There’s big news on the copyright front — for small infractions.
Small claims court systems exist throughout the world and are a fixture in every U.S. state and county. The processes are streamlined and quick, with judges typically reviewing dozens of rapid-fire cases for claimed damages that are often lower than $10,000.
But does U.S. copyright law need a small claims tribunal of its own?
Now, a bill that would create a small claims division within the U.S. Copyright Office is inching closer to law.
Late yesterday (October 22nd), Rep. Jerrold Nadler (D-NY), who is the chairman of the U.S. House Judiciary Committee, strongly came out in support of the Copyright Alternative in Small-Claims Enforcement Act (CASE Act). The bill currently has bipartisan support in Congress, and just passed the House of Representatives this morning.
The controversial bill, which has raised the wrath of the Electronic Frontier Foundation and the broader tech industry, would allow copyright holders to sue violators in a special and voluntary small claims court when damages sought are less than $30,000.
Nadler says that he supports the bill because he believes that many content creators cannot afford to protect their copyrights. For starters, the costs of filing a suit in federal court are high. He is now a co-sponsor of the legislation.
“Today, many small creators, especially visual artists, are unable to protect their rights because the cost of pursuing an infringement claim in federal court is far greater—as much as ten times or more—than the damages they could ever hope to receive,” Nadler stated. “And, few attorneys would take a case where such limited damages are at stake because they would not likely recoup their costs.”
“It is a fundamental principle of the American legal system that a right must have a remedy. But if it costs $250,000 to recover a few thousand dollars from someone who has infringed your copyright, then what remedy do you really have?”
The bill would create a small claims board that would operate within the U.S. Copyright Office.
This board, which would be appointed by the Librarian of Congress, would resolve infringement claims with proceedings that would be less expensive than court cases and far simpler. Litigants would not even need lawyers (though they could receive free assistance from law students), and they would not have to travel, as the proceedings would take place over the internet and by telephone.
Infringement penalties would be capped at $30,000, but $15,000 per work infringed.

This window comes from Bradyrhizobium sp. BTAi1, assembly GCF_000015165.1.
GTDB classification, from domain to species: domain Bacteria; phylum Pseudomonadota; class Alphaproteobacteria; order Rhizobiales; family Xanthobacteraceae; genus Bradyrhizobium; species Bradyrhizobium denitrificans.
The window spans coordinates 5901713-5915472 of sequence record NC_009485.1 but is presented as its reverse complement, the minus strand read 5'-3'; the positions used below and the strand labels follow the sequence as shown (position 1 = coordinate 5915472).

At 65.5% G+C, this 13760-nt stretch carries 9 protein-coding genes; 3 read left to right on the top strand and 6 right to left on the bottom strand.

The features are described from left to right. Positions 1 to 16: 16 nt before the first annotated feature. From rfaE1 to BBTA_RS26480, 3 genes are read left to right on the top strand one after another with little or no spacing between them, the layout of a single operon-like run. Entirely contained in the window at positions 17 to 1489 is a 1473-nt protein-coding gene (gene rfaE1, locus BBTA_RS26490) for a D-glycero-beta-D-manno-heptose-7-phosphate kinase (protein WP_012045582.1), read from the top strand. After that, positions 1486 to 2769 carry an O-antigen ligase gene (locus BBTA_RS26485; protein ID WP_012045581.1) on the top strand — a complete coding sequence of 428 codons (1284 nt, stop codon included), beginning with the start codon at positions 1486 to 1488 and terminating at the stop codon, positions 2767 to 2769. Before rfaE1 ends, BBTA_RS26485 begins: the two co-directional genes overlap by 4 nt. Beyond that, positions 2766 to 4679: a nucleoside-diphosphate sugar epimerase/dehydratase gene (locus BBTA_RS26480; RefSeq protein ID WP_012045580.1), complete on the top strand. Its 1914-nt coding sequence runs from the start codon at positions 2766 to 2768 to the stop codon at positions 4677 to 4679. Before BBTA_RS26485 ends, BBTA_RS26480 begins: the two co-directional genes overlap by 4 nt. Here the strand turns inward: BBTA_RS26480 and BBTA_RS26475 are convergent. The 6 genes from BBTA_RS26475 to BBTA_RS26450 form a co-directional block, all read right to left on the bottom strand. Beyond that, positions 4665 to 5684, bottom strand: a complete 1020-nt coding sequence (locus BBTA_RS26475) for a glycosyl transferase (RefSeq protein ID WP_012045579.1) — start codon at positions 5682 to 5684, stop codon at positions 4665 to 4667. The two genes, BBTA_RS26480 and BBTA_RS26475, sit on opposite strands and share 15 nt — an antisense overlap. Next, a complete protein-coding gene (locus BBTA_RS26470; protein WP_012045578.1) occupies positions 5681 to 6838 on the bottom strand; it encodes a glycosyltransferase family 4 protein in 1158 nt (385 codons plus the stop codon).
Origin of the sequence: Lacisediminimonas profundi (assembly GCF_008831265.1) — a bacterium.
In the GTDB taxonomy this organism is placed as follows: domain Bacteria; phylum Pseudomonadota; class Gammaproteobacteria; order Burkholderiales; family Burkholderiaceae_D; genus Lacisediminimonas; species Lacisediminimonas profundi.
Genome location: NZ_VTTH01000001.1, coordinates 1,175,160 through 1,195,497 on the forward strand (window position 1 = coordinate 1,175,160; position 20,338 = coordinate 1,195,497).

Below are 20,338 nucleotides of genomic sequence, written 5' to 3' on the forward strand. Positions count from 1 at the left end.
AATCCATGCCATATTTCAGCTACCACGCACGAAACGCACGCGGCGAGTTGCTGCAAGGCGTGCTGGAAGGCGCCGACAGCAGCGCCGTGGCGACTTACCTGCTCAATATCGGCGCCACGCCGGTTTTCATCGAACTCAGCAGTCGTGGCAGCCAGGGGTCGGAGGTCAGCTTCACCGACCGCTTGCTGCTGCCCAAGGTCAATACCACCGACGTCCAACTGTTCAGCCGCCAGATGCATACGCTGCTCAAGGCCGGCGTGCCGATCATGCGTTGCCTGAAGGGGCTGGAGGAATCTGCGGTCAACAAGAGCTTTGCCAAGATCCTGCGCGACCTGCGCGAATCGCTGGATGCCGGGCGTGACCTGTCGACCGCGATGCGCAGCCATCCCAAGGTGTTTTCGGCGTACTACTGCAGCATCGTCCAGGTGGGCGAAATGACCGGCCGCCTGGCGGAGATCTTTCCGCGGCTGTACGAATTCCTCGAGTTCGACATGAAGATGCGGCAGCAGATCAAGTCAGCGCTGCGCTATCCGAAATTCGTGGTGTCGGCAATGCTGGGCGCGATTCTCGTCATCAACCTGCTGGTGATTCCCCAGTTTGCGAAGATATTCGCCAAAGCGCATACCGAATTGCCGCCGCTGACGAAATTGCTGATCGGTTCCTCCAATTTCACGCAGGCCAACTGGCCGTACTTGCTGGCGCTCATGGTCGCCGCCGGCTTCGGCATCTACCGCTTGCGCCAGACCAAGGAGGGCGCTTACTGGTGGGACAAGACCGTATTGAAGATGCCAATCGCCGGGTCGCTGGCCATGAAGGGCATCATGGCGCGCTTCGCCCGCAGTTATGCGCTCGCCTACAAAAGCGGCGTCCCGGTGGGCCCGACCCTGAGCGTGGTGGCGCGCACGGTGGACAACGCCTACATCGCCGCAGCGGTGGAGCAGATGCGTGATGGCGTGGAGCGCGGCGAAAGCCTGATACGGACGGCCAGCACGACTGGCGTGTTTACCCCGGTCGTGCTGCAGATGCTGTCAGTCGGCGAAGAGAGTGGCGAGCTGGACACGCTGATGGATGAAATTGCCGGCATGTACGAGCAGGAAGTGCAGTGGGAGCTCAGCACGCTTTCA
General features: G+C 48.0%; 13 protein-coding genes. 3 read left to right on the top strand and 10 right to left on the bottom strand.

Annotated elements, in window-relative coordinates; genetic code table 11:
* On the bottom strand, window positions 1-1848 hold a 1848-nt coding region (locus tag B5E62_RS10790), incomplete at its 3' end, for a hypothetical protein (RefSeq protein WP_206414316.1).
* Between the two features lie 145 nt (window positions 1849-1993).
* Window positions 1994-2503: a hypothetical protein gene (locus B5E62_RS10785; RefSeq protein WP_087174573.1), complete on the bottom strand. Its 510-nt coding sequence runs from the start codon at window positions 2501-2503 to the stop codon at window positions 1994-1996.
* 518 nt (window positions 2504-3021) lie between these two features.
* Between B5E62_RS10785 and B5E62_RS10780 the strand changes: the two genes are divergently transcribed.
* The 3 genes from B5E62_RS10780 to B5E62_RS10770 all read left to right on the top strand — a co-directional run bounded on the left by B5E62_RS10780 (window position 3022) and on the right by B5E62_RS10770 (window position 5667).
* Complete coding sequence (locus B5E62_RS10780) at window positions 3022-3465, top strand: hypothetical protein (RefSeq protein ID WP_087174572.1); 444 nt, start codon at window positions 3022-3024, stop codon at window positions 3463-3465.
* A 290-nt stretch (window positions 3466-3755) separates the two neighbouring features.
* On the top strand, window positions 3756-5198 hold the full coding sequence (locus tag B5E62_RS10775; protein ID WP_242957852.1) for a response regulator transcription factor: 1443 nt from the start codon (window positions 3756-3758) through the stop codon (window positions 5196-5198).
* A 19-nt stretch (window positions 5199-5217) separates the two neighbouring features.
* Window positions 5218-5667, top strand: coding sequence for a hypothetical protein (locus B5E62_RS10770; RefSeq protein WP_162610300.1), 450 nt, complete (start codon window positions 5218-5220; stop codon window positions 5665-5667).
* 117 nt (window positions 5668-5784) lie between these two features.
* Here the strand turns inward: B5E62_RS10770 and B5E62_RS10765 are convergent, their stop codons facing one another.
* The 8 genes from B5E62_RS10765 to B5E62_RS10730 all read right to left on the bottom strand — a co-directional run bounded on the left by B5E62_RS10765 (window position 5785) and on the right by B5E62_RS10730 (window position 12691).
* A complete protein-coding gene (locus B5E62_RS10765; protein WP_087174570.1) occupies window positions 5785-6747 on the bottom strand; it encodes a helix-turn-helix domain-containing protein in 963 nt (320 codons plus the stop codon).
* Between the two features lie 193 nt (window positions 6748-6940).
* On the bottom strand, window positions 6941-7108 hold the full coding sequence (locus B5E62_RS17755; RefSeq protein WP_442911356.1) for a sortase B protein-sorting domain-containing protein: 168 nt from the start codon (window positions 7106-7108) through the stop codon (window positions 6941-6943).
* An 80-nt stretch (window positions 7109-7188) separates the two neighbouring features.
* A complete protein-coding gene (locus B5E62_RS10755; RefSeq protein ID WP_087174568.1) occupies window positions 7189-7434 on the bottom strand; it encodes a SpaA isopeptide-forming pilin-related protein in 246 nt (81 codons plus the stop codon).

Nadler stressed the voluntary nature of the proceedings. Not only could plaintiffs decide whether to use the board but defendants, too, could decide to opt out of the proceedings if they would rather have the case heard in federal court.
“Importantly, the proceedings would be voluntary. Plaintiffs can decide whether this is the proper forum to file their claim and defendants may opt out of the process if they prefer to have their case heard by a federal judge,” Nadler said.
Nadler also thanked Rep. Hakeem Jeffries (D-NY), who is the sponsor of the bill, and Rep. Doug Collins (R-GA), who is the ranking Republican member of the Judiciary Committee.
The House passage is receiving wide approbation from the music industry.
In response to the passage in the House, the Association of Independent Music Publishers (AIMP) offered the following statement.
“The AIMP is glad to see the CASE Act moving toward passage thanks to the U.S. House of Representatives’ overwhelming vote in its favor. For too long, independent publishers and songwriters have languished under outdated laws that allowed their works to be exploited without proper compensation. Coupled with the recently passed Music Modernization Act, the CASE Act gives these rights-holders the tools they need to stand up for their rights. We encourage the Senate to pass this legislation as soon as possible.”
Daryl Friedman, Chief Industry, Government, & Member Relations Officer for the Recording Academy, also offered a thumbs up. “The Recording Academy applauds the House for passing the CASE Act today, another victory for music creators almost exactly a year after the Music Modernization Act was signed into law,” Friedman relayed.
The Recording Academy oversees the Grammys and advocates for the broader recording industry.